I love the color of the finished fabrics and how they look so vintage and aged, perfect! Thanks for sharing on Simple & Sweet Fridays. I'm sure everyone loved your project. I think Debra from Common Ground is the best too! Her blog and motivating words have inspired us all. Thanks again for this wonderful idea, can't wait to try it!

    Jody

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  19. Your homemade dyes worked beautifully on the lace, Judy. And you are so right; we have become too reliant on ease and convenience, instead of more self-sufficient. I made some dyes from vegetables earlier this spring and used them to dye eggs. There's a link in my sidebar. ;)

    Thanks for linking to Time Travel Thursday again.

    Blessings,
    Liz @ The Brambleberry Cottage

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  20. Thank you Judy for linking up to Shabbilcious Friday.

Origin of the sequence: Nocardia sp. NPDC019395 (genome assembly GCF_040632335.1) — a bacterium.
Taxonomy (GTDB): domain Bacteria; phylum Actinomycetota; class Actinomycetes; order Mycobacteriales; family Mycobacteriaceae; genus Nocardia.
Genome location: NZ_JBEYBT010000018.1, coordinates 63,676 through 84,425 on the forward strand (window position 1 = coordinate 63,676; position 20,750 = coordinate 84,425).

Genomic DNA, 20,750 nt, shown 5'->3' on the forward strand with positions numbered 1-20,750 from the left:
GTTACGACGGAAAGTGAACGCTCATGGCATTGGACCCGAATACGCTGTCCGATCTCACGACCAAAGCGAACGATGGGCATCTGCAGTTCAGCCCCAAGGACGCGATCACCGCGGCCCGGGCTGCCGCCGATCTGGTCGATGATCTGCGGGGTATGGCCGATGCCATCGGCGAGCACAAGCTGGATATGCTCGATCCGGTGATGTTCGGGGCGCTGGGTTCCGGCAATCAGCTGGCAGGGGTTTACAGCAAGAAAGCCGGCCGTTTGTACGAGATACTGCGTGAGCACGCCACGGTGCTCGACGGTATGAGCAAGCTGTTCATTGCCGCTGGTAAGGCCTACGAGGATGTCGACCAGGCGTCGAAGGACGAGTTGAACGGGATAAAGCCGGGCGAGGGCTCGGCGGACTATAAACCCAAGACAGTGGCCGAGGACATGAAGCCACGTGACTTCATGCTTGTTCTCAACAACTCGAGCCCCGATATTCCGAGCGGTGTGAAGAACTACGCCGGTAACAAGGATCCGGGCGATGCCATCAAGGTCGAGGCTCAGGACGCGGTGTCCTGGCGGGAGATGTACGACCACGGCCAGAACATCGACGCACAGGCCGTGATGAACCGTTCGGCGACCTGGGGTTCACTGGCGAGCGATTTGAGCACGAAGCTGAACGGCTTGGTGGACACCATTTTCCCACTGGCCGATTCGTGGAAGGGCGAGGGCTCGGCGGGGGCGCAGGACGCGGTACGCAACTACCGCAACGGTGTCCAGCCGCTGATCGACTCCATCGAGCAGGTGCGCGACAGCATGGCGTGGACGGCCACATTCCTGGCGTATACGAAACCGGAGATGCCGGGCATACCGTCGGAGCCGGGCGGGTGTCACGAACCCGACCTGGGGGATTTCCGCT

I love the idea of using natural dyes and I'm for sure going to give this a try. I have featured you at today's Shabbilcious Friday party.

    Hugs ~ Kerryanne

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  21. Durn, my irises are long gone for the year, or I'd be doing that one! I do use avacados for pink, but do it differently than you do. I boil a couple of skins, let the water sit over night and then dip the fabric. I get a great tan/pink that reminds me of vintage lingerie.

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  22. You have inspired me to try this.Your lace looks amazing using flower dyes.
    ((((Hugs))))
    Anne

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  23. Judy, thanks for the beautiful post using Iris. I had also seen the Avocado dye post one Pink Saturday a while back. I used it on cream colored burlap. I made two different batches and discovered that all avocados are not created equal in the dye department. One batch produced a soft pink that had a hint of coral while the other attempt was a true pink that I really liked. Wish I had Iris blooming, but they are early spring bloomers here in central Texas. And I agree 100% that home-grown salad coupled with take-out pizza covers all the food groups. Have a Pink Week.

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  24. Judy your dyed experiments came out beautifully! I most definitely will have to try this method.

    Blessings,
    Marianne